Monday, October 21, 2013

Lawrence R. Klein, 1920-2013

One of the great figures of econometrics passed away yesterday. Lawrence Klein was the father of whole-economy macroeconometric modelling, and his massive contributions to this field earned him the Nobel Prize in 1980.

Klein created some of the earliest simultaneous equations models of the U.S. economy (e.g., see here), and he was the driving force behind countless such models for other economies around the world. Among other things, Klein was responsible for the foundation of Project LINKin 1968. This ambitious endeavour now brings together econometric models for 78 countries to provide a "world econometric model".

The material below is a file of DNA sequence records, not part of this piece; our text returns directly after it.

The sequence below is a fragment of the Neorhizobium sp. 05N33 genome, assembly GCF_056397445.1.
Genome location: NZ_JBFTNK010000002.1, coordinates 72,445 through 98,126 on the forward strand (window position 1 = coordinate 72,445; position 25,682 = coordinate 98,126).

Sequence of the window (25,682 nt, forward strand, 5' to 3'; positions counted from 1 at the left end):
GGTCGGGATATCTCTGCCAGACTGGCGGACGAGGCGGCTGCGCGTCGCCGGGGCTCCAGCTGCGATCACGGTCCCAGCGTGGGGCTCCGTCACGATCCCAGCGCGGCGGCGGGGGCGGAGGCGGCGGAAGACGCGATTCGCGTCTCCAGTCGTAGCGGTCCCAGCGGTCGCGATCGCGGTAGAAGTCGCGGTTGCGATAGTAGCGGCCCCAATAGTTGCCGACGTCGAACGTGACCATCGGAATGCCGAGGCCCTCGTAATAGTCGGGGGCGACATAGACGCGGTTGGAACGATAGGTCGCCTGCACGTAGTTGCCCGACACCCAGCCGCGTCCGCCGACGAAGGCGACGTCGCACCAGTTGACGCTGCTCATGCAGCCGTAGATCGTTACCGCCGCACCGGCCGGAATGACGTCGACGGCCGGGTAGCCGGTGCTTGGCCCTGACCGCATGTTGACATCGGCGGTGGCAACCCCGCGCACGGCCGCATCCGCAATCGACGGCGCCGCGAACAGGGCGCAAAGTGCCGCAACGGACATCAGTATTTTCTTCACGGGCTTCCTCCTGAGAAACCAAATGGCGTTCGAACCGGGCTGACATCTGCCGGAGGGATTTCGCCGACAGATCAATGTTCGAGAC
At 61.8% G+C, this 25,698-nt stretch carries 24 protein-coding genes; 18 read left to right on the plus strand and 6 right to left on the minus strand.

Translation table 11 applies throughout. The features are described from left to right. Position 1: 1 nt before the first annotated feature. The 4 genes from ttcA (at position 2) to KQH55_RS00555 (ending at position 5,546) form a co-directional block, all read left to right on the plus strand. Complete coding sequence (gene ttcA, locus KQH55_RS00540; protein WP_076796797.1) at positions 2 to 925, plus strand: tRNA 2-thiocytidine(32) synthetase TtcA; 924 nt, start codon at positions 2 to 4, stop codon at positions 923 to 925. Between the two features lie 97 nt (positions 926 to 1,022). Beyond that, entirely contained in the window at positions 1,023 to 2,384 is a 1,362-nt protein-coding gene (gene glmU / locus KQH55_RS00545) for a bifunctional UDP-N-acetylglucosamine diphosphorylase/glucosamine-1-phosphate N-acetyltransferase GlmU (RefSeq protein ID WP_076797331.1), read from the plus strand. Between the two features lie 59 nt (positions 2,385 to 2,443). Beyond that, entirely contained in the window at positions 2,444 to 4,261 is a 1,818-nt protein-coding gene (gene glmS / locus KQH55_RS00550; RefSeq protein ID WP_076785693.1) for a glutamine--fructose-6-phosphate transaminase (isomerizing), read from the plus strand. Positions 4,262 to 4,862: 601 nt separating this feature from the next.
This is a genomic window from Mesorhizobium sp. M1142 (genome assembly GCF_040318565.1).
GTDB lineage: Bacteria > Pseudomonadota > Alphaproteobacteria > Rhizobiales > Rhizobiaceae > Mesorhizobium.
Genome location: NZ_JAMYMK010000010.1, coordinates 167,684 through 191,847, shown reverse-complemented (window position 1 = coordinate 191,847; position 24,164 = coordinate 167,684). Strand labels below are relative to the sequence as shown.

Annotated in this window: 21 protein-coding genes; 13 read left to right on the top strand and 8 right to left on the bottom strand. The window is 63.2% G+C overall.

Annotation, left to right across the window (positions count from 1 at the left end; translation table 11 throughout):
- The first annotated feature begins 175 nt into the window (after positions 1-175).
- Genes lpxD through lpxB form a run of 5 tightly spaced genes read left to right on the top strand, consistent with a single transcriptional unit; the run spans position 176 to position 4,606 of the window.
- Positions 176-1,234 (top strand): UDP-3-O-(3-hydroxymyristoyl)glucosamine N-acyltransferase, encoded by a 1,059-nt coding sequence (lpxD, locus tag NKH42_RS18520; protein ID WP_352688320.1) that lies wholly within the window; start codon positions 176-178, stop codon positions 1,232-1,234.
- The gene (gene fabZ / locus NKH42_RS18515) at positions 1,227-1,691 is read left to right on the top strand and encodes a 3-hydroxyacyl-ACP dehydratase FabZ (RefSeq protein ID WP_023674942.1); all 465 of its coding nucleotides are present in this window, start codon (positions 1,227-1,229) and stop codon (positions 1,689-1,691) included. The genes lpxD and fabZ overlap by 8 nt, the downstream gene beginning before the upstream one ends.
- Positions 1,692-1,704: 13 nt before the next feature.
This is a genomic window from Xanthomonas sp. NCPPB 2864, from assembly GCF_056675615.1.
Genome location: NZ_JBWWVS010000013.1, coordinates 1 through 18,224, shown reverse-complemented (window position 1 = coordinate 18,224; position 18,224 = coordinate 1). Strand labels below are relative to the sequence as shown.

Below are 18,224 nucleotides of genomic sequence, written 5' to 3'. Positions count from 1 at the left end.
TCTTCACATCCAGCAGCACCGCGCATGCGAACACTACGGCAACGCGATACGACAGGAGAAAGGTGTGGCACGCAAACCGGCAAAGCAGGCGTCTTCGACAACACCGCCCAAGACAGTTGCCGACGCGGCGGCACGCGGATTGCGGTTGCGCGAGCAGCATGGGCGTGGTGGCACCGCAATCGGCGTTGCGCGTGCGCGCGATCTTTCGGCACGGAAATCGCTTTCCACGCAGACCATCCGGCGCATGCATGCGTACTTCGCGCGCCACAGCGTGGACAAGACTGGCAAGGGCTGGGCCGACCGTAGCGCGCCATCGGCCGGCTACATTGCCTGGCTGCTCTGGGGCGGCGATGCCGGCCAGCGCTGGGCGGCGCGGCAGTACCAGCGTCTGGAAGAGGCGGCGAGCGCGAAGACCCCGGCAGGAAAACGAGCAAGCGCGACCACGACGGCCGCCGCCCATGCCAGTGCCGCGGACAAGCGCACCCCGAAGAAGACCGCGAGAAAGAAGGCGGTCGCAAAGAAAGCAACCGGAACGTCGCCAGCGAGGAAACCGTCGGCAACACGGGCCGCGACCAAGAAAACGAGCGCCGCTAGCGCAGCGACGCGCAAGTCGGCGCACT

Lawrence Klein shaped econometric modelling, and his passing marks the end of an amazing era.

Businessweek's obituary for Lawrence Klein can be found here.

© 2013, David E. Giles

A "Segmented" Regression Problem

Here's a little exercise for the students among you.

Suppose that we want to fit a least squares regression model that allows for a "break" in the underlying relationship at a particular sample value for the regressor(s). In addition, we want to make sure that the fitted model passes through that sample value.

In other words, we want to end up with a fitted model that gives a result such as this:

Here, the two segments of the regression line "join" when X=30. What's a simple way to achieve this?

© 2013, David E. Giles